Wage earners to business owners

Changing lifestyle, infusing confidence


The transformation of these women  is mind-boggling. Earlier their  movements were traditionally restricted, but  now they go on trips out of town. They had to go by diktats of the husband and in-laws, but are now decision-makers. These women who worked on a daily wage, mostly at home, are now “business owners” drawing profits apart from earning their daily wage which is two or three times higher than before.

This is the story of some  Muslim women in the Old City of Hyderabad who, with the guidance of the civil society organization Mahila Sanatkar, are creating waves in their own lives and society.  As Ali Asghar, CEO of Roshan Vikas Foundation which mentors Mahila Sanatkar, says: “The entire life-cycle planning of these women has changed. They now are saying I can send my daughter to college or I can buy a plot of land…they are stakeholders in the business,” he said.

Mahila Sanatkar which has been working for the past 10 years or so with home-based women tailors doing piece-rate jobs for local traders, has  mobilized the women to help them generate additional income.

About three years ago it realized that the women remained at the level of  wage workers although they were being trained and provided regular work both at home and at the production-cum-office near Charminar in the Old City of Hyderabad. The women were in reality skilled artisans, proficient in not mere tailoring but experts in zari that is embroidery with thread and zardozi that is embroidery with zari or gold thread which is a special skill that has been handed down for generations, from mother to daughter in
Muslim households.  

Role of women workers

So, in the process of rethinking, Mahila Sanatkar decided to scale up the role of women workers as partners in their business ventures. They now own their own production; they invest in raw material, take responsibility for quality control and ensure timely delivery through time management. They also sit on consultations with the clients, discuss their needs and participate in price negotiation. When the payment comes in, the profit goes directly to the women. Mahila Sanatkar now limits itself to providing market linkages, services of cutting and designing in accordance with client requirements  and taking the responsibility for packing, despatching and billing.

Mahila Sanatkar encourages women, especially those with leadership qualities to set up a neighbourhood “producer groups” to tap the talent in the area. For instance, the Unique Arts-N-Handicrafts in Shaheen Nagar, about 6 km from Charminar, is run by the go-getter group leader Ameena (35). She was encouraged to start the group since women found it difficult to travel to the central office of Mahila Sanatkar. After training women, the group delivered at least five orders. The first one was worth Rs 20,000 for 250 cushion covers.

The latest order is worth Rs 50,000 for 360 girls’ kurtas for a leading retail outlet. Eight women have invested taking loan s with the help of Roshan Vikas Foundation which acts as a facilitator with a commercial bank.

While at least 50 trained women are registered with her centre, there are  another 500-odd  women who need work. Ameena faces three problems: one, to din into the women workers the need to ensure quality –“New City quality versus Old City quality” she calls it.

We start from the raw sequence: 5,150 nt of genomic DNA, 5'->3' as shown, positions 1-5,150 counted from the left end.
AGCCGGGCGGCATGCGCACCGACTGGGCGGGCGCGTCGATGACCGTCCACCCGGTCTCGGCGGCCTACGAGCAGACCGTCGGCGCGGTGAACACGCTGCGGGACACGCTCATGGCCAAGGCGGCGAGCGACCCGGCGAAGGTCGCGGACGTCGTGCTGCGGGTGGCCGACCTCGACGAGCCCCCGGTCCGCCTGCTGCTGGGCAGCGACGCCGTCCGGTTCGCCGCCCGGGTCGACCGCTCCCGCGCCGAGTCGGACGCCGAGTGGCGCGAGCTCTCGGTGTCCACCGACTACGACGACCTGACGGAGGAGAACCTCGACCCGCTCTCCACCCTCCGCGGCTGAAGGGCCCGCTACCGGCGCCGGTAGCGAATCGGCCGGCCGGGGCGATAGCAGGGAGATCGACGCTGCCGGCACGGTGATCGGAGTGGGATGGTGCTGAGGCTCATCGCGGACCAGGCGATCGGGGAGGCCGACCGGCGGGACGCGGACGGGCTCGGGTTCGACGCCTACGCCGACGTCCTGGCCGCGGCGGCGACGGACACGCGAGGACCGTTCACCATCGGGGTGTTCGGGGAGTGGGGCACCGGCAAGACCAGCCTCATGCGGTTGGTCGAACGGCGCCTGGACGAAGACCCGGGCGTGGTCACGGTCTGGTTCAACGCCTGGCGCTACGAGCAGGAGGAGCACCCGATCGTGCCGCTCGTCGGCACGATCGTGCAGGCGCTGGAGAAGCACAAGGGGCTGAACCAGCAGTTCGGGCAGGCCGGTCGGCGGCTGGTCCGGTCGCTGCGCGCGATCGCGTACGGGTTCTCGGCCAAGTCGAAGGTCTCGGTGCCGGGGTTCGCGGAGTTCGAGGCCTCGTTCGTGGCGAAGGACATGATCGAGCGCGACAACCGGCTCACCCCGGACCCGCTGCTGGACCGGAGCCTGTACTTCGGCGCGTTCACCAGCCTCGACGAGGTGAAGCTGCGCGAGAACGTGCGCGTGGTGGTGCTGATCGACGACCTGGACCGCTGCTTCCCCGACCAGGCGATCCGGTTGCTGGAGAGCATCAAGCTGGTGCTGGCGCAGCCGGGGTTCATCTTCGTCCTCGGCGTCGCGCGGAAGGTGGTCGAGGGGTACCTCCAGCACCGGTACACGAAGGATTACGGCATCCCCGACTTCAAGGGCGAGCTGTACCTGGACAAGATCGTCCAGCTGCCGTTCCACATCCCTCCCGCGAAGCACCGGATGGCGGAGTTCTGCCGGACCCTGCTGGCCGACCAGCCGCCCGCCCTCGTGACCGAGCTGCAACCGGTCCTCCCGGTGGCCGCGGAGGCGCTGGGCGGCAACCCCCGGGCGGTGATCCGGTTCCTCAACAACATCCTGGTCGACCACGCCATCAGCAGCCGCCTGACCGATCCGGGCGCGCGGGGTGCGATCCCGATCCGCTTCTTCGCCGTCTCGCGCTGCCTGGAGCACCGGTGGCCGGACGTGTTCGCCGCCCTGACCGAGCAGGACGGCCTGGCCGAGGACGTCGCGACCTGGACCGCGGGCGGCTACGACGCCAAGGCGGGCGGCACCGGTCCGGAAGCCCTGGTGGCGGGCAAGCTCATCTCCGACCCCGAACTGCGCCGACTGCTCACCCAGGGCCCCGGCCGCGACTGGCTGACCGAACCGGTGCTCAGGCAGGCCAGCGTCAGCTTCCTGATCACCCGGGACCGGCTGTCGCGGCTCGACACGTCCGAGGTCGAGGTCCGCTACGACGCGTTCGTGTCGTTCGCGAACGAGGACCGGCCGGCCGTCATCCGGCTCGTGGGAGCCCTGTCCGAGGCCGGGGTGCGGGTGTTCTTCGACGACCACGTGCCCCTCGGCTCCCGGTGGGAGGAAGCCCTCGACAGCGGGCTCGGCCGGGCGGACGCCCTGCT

Enough orders

Two, get enough orders to ensure there is no break in the work; and three, get payment from the client promptly. If there is a  “long gap” then there is the danger of the women workers going elsewhere to find work which is low paid but puts some food on the table. “Our women are too poor to wait for work and payments.

In a manner of speaking, they begin to dig the well when they get thirsty. They don’t have the luxury of having a well to draw water whenever they get thirsty,” said Ameena succinctly summarizing the plight of these women workers.

She needs  at least four orders on hand to ensure that there is no gap or break in employment Ameena, however, is confident the centre will succeed. She has therefore taken a loan of Rs one lakh and is planning to upgrade the facilities by getting power sewing machines, embroidery machines, steam iron and so on.

Ameena plans to start literacy classes too for women at her centre as she believes education is very important. “Only then a woman will have control over her life. And if she is skilled, she can earn and maintain her family even if her husband deserts her, she said.
Rizwana Khatoon (33) is a living example of how her skill and investment in Mahila Sanatkar’s business have brought her returns that keep her family of five children in relative comfort. A mother of five deserted by her husband, she found refuge in Mahila Sanatkar.

She can do “anything and everything” connected with tailoring. She has invested in two orders so far after taking a bank loan and has made enough profits to proclaim “I am able to meet the needs of my family…I can easily maintain my children now.”  She lives in a room rented in a house of her brothers so that her children will have the benefit of the influence of male family members. So does she plan to buy a house considering her business is successful? “ I cannot buy a house. I am focusssing on my children’s education.
I don’t want them to be dependent,” she said. Her eldest daughter who is in college wants to be an air-hostess. Rizwana knows the feeling and she will put no obstacle n her daughter’s flight to freedom.

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